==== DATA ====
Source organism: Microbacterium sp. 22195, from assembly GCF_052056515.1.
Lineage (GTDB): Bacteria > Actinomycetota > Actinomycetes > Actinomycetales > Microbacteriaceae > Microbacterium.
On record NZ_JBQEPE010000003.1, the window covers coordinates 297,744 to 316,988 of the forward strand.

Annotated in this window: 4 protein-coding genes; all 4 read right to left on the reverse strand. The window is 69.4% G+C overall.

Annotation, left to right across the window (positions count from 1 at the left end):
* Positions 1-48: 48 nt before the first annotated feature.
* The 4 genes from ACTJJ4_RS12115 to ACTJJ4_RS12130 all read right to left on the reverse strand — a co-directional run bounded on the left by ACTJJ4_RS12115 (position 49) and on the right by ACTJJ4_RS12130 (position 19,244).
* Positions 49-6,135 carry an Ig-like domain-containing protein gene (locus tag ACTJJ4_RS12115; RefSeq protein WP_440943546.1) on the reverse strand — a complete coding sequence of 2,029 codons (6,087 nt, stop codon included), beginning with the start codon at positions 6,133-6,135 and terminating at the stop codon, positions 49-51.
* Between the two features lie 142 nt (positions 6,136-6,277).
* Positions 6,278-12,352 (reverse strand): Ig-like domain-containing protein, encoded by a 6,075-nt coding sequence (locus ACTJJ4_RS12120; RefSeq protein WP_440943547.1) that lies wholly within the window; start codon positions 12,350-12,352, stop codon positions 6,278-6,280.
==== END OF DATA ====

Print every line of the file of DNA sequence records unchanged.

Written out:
Source organism: Microbacterium sp. 22195, from assembly GCF_052056515.1.
Lineage (GTDB): Bacteria > Actinomycetota > Actinomycetes > Actinomycetales > Microbacteriaceae > Microbacterium.
On record NZ_JBQEPE010000003.1, the window covers coordinates 297,744 to 316,988 of the forward strand.

Annotated in this window: 4 protein-coding genes; all 4 read right to left on the reverse strand. The window is 69.4% G+C overall.

Annotation, left to right across the window (positions count from 1 at the left end):
* Positions 1-48: 48 nt before the first annotated feature.
* The 4 genes from ACTJJ4_RS12115 to ACTJJ4_RS12130 all read right to left on the reverse strand — a co-directional run bounded on the left by ACTJJ4_RS12115 (position 49) and on the right by ACTJJ4_RS12130 (position 19,244).
* Positions 49-6,135 carry an Ig-like domain-containing protein gene (locus tag ACTJJ4_RS12115; RefSeq protein WP_440943546.1) on the reverse strand — a complete coding sequence of 2,029 codons (6,087 nt, stop codon included), beginning with the start codon at positions 6,133-6,135 and terminating at the stop codon, positions 49-51.
* Between the two features lie 142 nt (positions 6,136-6,277).
* Positions 6,278-12,352 (reverse strand): Ig-like domain-containing protein, encoded by a 6,075-nt coding sequence (locus ACTJJ4_RS12120; RefSeq protein WP_440943547.1) that lies wholly within the window; start codon positions 12,350-12,352, stop codon positions 6,278-6,280.